Today I was discussing with colleagues software to scan prose and identify prose rhythm – a rather different matter, not least since Latin prose rhythm normally shuns poetic metres, and has less fixed rules. Still, electronic searches could identify many more instances of verse fragments in prose. In any case, the discussion inspires me to jot down a couple of other cases of verse in prose that I have spotted over the years.
In Seneca’s Apocolocyntosis 9, a proposal is made in the Olympian senate to accept the recently deified Claudius as a god:
censeo uti divus Claudius ex hac die deus sit, ita uti ante eum qui optimo iure factus sit, eamque rem ād Mĕtă/mōrphō/sīs // Ŏvĭd/(i) ādĭcĭ/ēndăm
I propose that the deified Claudius from this day be a god, just as anybody before him who has been made one with full rights, and that this matter be added to Ovid’s Metamorphoses.
The jesting reference to Ovid’s epic of unnatural transformations is matched by the figure of the prose turning into the last five feet of a hexameter (scanning adicio, as is common, as adjicio).
Half a century later, in Tacitus’ Histories, the historian pronounces a notorious judgment on the emperor Galba (Hist. 1.54):
…omnium consensu ‘căpāx / īmpĕrĭ/ī nĭs/(i) īmpĕr/āssĕt’.
By general consent capable of imperial rule – if he had never reigned.
This is a phalaecian hendecasyllable. In Tacitus’ day the first two syllables of the metre were normally both long, but its greatest Latin practitioner Catullus had allowed one of the two to be short. It is tempting to wonder whether we might not be dealing with a quotation from a poem.
Tacitus, though a famous orator, is not usually seen as an adherent of conventional prose rhythm – that is of the artistic rhythms at ends of clauses, differing from those of verse, that were imported from Greek into Roman oratory in the late republican period, and that spread into many other genres. History-writing, at least up to Tacitus, is not thought to be one of those genres. However, the recent article of Tom Keeline and Tyler Kirby, ‘Auceps syllabarum’, in Journal of Roman Studies 109 (2019), 161-204, uses electronic searching to look systematically at metrical prose rhythm across a great number of early imperial authors. While Tacitus shuns conventional artistic rhythms in the Annals and in most of the Histories, his Dialogue on orators has a statistically significant number of them, unsurprisingly for a famous orator; so does the Germania and the speeches in both the Agricola and the Histories. Keeline and Kirby do not find the Agricola outside the speeches significantly clausulated.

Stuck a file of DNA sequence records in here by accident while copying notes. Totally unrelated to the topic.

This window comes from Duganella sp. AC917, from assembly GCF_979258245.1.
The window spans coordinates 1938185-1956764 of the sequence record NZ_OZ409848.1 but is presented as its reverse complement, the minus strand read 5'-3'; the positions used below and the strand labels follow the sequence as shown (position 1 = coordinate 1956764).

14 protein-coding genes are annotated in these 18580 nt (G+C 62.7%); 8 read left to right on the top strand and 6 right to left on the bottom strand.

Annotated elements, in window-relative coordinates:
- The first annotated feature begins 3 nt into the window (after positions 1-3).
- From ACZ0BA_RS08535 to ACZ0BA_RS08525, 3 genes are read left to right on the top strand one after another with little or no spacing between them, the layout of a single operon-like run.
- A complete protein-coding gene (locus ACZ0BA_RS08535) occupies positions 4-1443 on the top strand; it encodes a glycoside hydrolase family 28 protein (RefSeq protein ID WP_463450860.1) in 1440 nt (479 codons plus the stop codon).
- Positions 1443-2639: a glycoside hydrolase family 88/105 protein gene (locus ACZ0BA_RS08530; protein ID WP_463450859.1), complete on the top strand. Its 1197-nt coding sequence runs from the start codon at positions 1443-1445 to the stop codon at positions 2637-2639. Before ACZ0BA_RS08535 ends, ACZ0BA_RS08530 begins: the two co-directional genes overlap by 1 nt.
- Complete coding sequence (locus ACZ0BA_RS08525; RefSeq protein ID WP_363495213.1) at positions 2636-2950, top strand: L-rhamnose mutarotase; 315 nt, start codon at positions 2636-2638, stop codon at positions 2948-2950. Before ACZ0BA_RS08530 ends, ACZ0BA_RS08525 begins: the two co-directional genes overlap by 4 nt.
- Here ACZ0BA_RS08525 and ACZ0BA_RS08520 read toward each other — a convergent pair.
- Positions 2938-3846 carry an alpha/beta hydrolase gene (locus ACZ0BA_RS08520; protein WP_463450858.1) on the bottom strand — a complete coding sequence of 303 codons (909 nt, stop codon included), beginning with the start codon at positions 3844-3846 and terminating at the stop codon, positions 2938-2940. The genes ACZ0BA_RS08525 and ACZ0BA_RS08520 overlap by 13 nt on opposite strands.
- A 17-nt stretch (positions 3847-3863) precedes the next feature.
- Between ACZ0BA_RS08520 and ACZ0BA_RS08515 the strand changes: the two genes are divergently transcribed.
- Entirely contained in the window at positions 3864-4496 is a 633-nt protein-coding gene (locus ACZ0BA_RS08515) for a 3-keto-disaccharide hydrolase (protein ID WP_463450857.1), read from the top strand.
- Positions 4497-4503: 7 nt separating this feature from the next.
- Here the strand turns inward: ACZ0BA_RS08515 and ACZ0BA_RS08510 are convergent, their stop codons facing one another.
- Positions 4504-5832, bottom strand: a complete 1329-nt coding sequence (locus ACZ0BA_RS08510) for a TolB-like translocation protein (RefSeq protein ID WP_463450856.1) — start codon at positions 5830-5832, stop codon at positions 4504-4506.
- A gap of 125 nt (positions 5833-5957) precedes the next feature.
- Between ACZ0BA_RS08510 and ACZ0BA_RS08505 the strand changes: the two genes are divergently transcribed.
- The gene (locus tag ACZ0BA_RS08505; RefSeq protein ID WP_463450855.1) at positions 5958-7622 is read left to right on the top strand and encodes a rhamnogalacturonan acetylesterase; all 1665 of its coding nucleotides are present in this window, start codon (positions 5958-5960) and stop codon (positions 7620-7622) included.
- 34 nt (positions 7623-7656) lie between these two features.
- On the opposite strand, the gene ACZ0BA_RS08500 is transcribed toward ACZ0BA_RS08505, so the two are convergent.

But there are dangers of looking statistically for prose rhythm, rather than reading the text. The rhetorical preface of the Agricola does read to me as clausulated, none less than the last phrase of the first paragraph: tam saeua et infesta uirtutibus tempora, so savage and hostile to virtues were the times. Not just the conventional clausula of the double cretic (long short long), but four cretics in a row:
Tam / saēu(a) ĕt īn/fēstă uīr/tūtĭbūs/ tēmpŏră.
Tacitus spoke of fifteen years of literary silence under Domitian. This blog has been silent for a shorter period, of about a year, under circumstances trying for most of us. In any case, things will get better, and I will try to add further posts, extending this series on prose rhythm, in the coming weeks.